Friday, December 25, 2009

our feet sometimes take us

Somewhere in the 3rd week of October
I don’t know how it happens that our feet sometimes take us just where we need to be. I was exhausted and sick and feeling more like I wanted to be under giant fluffy covers than to step into the street and the ein sof of all things here. But my feet moved, so my body had to agree. I’ve been wandering for so long that my feet are still roaming like legs off a bicycle that still feel like they are peddling. So off we went with my legs to a place navigated by who knows what and carried out by my feet.  I left the complication of unpacking and figuring of just arrived belongings from and  I wandered as I have many times through Neve Tzedek and up towards the park on Shlush Street and was pulled straight down the stairs of a nostalgically comforting antiquey place partially undergound in the stone walls of yesterday. I was in that mood where you’re too tired to talk to anyone and you think maybe if walk with your eyes closed noone will see you. So dreamily I rolled to the back of the store not really looking at anything and there in the corner was a giant Charlie Chips can! A Charlie Chips potato chips can…. the ones that were to delivered to my house at 724 Kentwood Street Phila, PA 19116 when I was a kid. They were the best chips ever and this big soft guy we called Charlie came every week in a truck and delivered eggs, I think, and Charlie Chips potato chips.  For a moment I questioned where I was. Or how old I was. Then I blinked my eyes in that silly am I dreaming way and looked again. But there it still was in a nostalgically comforting old stone place on Shlush Street in Israel. A Charlie Chips can with Mountville, PA 17554 written on it. I carried it to the front of the store to the distinctly Israeli woman and she said strongly, Yea, I lived in Philly for 25 years. 25 I think. In one moment my worlds merged. She knew Philly, she is Israel, she knows the Jewish community of Philly and the ish of the suburbs and the struggle of the Diaspora Jew and the intensity of the Israeli Jew and the burden of both. She knows where I grew up, why I belong here and all about the Charlie Chips can. She is the only person I know who can follow the lace of all the parts of my life and my soul’s journey to here. She has four of her own kids, one at 43 and one at 45. So as we sat among the pieces of various periods of American and world history we merged my world. We brought the wandered fragments here. Dayenu…and that would have been enough.  But then my eyes wandered as my feet did and they fell onto a giant framed poster of a little boy face to face with lying down camel intently feeding it a peanut. Above them were the words: Sunday Magazine of the Philadelphia Press...August 27, 1905. I was smitten. Both with the boy and the camel. It’s a Herbert Paus Normal Rockwell looking poster. Remember, I just came out of 3 months in the desert with the camels!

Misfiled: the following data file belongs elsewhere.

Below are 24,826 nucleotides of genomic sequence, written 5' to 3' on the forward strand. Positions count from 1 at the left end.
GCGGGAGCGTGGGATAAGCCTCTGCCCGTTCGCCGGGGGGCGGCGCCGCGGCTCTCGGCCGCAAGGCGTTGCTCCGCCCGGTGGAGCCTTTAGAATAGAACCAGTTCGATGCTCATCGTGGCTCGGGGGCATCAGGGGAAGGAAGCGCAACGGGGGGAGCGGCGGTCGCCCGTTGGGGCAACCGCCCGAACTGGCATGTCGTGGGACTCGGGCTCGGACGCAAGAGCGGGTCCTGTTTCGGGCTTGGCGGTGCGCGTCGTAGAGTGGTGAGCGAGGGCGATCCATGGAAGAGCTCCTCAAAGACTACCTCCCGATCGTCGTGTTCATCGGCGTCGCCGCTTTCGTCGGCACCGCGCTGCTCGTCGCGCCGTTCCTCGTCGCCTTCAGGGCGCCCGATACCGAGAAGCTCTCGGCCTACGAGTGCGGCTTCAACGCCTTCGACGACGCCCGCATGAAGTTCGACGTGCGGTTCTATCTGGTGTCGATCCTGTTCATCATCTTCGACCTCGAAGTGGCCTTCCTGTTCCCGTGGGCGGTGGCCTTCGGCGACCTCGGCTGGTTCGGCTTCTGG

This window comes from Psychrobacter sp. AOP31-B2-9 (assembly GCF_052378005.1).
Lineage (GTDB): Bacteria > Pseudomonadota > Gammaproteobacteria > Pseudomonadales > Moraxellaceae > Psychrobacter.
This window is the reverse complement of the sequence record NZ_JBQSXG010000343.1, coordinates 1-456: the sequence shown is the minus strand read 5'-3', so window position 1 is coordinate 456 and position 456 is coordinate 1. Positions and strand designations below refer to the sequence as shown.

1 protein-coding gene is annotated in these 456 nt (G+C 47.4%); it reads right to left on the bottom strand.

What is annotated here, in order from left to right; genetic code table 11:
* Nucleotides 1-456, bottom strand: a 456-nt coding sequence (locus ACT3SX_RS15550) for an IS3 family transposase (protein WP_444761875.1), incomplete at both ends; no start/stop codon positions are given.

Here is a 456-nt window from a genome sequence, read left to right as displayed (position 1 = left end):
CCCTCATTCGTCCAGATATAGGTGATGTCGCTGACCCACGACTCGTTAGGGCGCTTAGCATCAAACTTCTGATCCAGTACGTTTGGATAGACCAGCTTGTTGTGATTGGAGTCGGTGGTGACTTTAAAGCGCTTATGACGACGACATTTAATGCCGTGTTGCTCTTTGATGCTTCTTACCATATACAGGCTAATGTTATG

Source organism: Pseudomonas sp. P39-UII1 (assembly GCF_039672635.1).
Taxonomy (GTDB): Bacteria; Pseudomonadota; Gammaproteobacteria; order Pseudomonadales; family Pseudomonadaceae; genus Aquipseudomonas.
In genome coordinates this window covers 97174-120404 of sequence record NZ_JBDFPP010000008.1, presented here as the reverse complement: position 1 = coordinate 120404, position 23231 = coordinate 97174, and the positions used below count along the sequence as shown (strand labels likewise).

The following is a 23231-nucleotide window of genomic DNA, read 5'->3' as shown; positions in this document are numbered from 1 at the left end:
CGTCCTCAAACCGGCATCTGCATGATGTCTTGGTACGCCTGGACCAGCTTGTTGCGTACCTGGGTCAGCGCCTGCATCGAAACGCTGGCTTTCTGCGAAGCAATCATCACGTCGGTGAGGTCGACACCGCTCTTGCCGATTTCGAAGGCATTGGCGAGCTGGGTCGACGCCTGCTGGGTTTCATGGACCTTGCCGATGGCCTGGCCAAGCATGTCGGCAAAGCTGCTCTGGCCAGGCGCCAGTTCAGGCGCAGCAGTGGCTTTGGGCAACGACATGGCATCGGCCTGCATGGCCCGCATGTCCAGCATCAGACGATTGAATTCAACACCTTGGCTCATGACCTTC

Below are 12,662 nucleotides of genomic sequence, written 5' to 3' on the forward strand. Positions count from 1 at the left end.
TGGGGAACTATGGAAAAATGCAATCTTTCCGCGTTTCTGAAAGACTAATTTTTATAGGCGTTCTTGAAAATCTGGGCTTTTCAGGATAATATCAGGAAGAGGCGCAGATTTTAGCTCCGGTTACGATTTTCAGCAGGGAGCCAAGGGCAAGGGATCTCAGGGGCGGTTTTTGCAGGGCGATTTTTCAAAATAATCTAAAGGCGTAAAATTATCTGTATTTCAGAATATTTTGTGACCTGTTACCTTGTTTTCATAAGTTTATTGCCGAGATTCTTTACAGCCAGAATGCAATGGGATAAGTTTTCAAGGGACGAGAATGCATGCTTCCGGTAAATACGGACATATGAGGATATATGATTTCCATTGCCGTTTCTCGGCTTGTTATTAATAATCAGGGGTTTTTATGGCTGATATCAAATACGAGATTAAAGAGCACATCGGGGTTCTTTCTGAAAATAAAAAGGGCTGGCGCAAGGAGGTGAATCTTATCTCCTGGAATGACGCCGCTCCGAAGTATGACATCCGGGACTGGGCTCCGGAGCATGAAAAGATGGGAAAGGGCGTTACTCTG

I could barely pull myself away, but managed to say goodbye to all of them with her invitation to come visit me more. And Dayenu, that would have been enough.
On Friday I went to back over to say hello and to visit the boy and the camel but I arrived after she closed. Shabbat sends everyone to dinner and rest early here. So I peered in the window to visit with the poster as old friends and it was gone. I searched around as much as I could through the window and couldn’t see it, but I felt for sure that it was for me.  Did someone buy it?? It couldn’t be. It couldn’t be that someone would interfere with my life like that.  So I decided not to panic and went home knowing that the boy and the camel were with me.
I returned a few days later and woman who know my life said she had something for me. Dayenu. She pulled out the giant poster of the boy and the camel and said it must be mine. Dayenu, that would have been enough.   But…Sometime after we talked it had randomly fallen off the wall and shattered. Nothing ever falls from her walls.  With the glass shattered and some scars from the fall on its face, she could not sell it. It was mine. 

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